The Sneaky Risk That Comes With Appealing Your Property Taxes

Since the beginning of the COVID-19 pandemic, home prices in the United States have surged by leaps and bounds. For example, the median price of an existing U.S. home jumped from $280,700 in March 2020 to almost $414,000 at the market peak in June 2022, according to National Association of Realtors data. Since that peak, home prices have fallen somewhat as a result of a higher interest-rate policy that the Federal Reserve is using to fight inflation to achieve a soft landing for the U.S. economy, but values still remain elevated when compared to pre-pandemic.

For some homeowners, that record level of price appreciation is a mixed blessing. Many folks find themselves sitting on a massive pile of home equity, but that windfall also hasn't gone unnoticed by the local taxing authorities, which are raising property assessments by a commensurate amount. The frequency with which cities and counties reassess property values for tax purposes varies, from every year to gaps up to two years or even longer; thus some homeowners are only now learning about a huge jump in property taxes.

The good news is that if homeowners think that the assessed value is unfairly high, it's within their right to appeal the valuation. However, that's not without a certain risk: By drawing attention to your property, discoveries can be made that actually increase the assessed value rather than lowering it.

Consider getting the help of a professional

The National Taxpayers Union reports the number of inaccurate assessments leading to inflated property tax obligation can reach 30% or higher in certain parts of the United States. Yet, fewer than 5% of property owners choose to appeal the valuation. If your most recent property tax bill resulted in sticker shocks, the first step is to research the recent sales of similar properties online — what real estate professionals call "comps," short for comparables. Homeowners who have no intention of selling or extracting equity from their homes via loans may not be aware just how much selling prices have indeed increased in recent years.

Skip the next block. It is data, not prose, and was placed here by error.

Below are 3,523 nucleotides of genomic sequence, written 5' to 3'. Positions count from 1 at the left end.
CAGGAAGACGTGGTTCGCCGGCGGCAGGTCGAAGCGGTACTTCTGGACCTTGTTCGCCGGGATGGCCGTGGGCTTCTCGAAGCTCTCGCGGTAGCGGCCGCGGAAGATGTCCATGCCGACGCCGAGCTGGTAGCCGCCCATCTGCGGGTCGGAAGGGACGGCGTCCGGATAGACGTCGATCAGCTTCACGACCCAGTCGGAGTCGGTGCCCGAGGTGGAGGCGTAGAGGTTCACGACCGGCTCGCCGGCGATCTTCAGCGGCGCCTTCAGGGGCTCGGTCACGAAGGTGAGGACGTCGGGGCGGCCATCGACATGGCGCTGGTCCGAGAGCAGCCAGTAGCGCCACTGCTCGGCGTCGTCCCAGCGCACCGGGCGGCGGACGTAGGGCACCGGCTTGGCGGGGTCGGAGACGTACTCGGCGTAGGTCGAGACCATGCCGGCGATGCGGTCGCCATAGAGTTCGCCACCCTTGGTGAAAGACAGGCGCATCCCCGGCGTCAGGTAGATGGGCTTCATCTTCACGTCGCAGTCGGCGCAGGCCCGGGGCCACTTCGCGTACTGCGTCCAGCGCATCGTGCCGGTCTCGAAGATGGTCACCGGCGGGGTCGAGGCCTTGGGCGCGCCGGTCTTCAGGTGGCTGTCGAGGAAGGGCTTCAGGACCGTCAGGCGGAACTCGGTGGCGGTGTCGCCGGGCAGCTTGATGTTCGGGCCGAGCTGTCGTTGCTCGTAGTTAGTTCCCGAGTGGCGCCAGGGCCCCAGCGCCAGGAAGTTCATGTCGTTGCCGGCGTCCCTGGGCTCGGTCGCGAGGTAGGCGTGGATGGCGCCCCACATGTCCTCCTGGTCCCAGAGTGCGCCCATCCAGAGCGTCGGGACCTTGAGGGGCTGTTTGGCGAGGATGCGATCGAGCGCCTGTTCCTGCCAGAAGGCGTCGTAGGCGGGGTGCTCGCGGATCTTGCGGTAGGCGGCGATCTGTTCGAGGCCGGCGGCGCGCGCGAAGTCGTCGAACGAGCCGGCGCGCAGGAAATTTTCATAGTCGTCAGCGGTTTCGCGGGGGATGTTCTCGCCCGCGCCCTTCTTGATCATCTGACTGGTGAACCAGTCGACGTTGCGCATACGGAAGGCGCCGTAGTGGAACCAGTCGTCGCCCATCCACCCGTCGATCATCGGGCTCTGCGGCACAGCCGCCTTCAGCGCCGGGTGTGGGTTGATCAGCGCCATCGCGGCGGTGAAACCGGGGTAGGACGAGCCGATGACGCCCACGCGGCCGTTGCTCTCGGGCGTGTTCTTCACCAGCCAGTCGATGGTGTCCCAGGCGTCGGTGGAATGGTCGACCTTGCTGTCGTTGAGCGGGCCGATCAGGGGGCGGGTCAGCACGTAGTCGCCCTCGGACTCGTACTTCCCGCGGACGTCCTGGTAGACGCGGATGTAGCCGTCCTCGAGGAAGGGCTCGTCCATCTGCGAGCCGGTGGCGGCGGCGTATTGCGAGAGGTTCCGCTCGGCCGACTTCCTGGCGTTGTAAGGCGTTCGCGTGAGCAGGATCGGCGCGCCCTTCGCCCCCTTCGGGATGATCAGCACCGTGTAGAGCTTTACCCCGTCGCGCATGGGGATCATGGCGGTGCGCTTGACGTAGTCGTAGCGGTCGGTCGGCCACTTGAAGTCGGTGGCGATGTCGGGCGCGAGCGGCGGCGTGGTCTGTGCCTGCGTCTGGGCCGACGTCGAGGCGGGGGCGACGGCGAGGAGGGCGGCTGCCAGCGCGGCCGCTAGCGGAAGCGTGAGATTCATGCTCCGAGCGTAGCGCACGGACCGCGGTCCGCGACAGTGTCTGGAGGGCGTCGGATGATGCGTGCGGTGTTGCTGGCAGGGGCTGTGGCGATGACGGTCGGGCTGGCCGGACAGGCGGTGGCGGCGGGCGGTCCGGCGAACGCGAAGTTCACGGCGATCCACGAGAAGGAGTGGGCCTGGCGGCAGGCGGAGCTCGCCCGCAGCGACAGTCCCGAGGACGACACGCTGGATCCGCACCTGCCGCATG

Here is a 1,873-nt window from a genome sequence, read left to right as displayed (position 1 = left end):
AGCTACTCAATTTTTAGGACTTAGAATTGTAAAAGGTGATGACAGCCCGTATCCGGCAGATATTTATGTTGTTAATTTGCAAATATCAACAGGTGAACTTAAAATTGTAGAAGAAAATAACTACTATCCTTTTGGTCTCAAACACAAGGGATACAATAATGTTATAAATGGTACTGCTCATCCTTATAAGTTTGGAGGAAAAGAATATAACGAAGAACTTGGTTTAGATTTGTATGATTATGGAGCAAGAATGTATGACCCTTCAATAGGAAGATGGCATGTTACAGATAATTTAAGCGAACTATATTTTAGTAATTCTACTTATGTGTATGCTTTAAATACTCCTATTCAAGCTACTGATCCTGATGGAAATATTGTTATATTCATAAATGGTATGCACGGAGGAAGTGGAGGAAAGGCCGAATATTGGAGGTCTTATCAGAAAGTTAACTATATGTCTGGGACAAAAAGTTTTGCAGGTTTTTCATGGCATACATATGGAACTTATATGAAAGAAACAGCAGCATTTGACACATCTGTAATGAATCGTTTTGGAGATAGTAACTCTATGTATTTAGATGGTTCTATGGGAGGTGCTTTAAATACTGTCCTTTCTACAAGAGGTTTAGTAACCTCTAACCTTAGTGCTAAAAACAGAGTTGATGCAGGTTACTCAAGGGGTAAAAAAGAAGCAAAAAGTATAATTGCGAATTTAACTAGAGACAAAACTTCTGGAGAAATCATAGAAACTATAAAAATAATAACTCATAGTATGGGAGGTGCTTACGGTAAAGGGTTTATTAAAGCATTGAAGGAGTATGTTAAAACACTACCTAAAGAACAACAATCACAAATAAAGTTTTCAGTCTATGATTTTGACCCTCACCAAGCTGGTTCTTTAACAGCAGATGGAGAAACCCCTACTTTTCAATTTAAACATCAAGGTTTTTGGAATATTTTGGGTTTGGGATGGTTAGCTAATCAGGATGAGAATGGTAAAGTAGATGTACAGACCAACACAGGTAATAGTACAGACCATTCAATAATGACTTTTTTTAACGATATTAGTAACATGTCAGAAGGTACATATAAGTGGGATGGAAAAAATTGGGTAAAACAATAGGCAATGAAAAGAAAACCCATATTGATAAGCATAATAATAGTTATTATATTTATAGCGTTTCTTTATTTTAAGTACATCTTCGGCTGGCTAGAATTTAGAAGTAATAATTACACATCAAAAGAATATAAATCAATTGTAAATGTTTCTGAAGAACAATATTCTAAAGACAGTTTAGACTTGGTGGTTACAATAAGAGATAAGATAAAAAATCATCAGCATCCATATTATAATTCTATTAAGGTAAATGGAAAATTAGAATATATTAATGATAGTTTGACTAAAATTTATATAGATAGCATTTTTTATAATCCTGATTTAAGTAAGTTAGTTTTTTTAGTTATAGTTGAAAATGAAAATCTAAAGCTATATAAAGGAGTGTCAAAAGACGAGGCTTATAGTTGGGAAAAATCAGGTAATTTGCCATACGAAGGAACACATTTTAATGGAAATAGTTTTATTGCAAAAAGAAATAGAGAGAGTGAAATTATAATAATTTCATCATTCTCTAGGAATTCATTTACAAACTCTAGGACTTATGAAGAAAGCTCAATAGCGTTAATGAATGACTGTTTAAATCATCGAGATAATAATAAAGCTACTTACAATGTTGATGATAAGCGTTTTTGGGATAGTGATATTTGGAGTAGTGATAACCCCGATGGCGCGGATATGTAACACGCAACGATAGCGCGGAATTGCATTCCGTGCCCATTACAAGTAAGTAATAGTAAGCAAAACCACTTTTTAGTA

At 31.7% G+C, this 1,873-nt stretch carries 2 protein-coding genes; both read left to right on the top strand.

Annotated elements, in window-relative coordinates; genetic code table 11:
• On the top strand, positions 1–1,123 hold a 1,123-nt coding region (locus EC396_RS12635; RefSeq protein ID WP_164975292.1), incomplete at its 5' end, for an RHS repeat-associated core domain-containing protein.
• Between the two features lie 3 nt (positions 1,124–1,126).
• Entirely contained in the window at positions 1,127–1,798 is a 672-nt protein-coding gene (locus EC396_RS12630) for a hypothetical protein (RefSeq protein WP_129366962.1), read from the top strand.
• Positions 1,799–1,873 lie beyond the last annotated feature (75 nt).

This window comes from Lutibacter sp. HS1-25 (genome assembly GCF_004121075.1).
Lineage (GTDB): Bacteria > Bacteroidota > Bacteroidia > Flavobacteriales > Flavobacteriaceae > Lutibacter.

After doing your own research, if you still feel the assessment value and associated property tax is unfairly high, it's time to get the opinion of a qualified third party. Hiring a professional appraiser is one option, although pricey (on average, about $500). Another alternative is to get an "opinion of value" (it's not technically an appraisal) from a local real estate agent. Often, real estate agents will provide this service free of charge as a gesture of goodwill to promote their business.

In any case, you'll want to act quickly when it comes to appealing a property tax assessment. The amount of time to appeal varies by city, county, and state, but is typically in the 30- to 45-day range after the assessment is received. Experts recommend that when speaking with the taxing authority, keep your appeal concise and professional. Also, avoid making criticisms or getting angry, which could be harmful to the appeals process.

The one way your appeal could backfire

Although it's unlikely, there's always the small possibility your home's assessed value may actually increase when appealing a property tax assessment, rather than decrease. This can happen when the information that you submit during the appeals process reveals additional desirable characteristics of your home that the taxing authority wasn't previously aware of. For instance, your home might have a swimming pool or an additional living space in the form of a finished basement that the assessors weren't accounting for but will then be brought to their attention during the appeal. 

In the end, appealing your property tax assessment is a worthwhile, straightforward, and not overly time-consuming endeavor you may decide to take on if you think you've been improperly charged. However, be sure to scrutinize all documentation before making the final decision to appeal, lest you run the risk of providing assessors with additional ammunition to increase your home's valuation — rather than the opposite.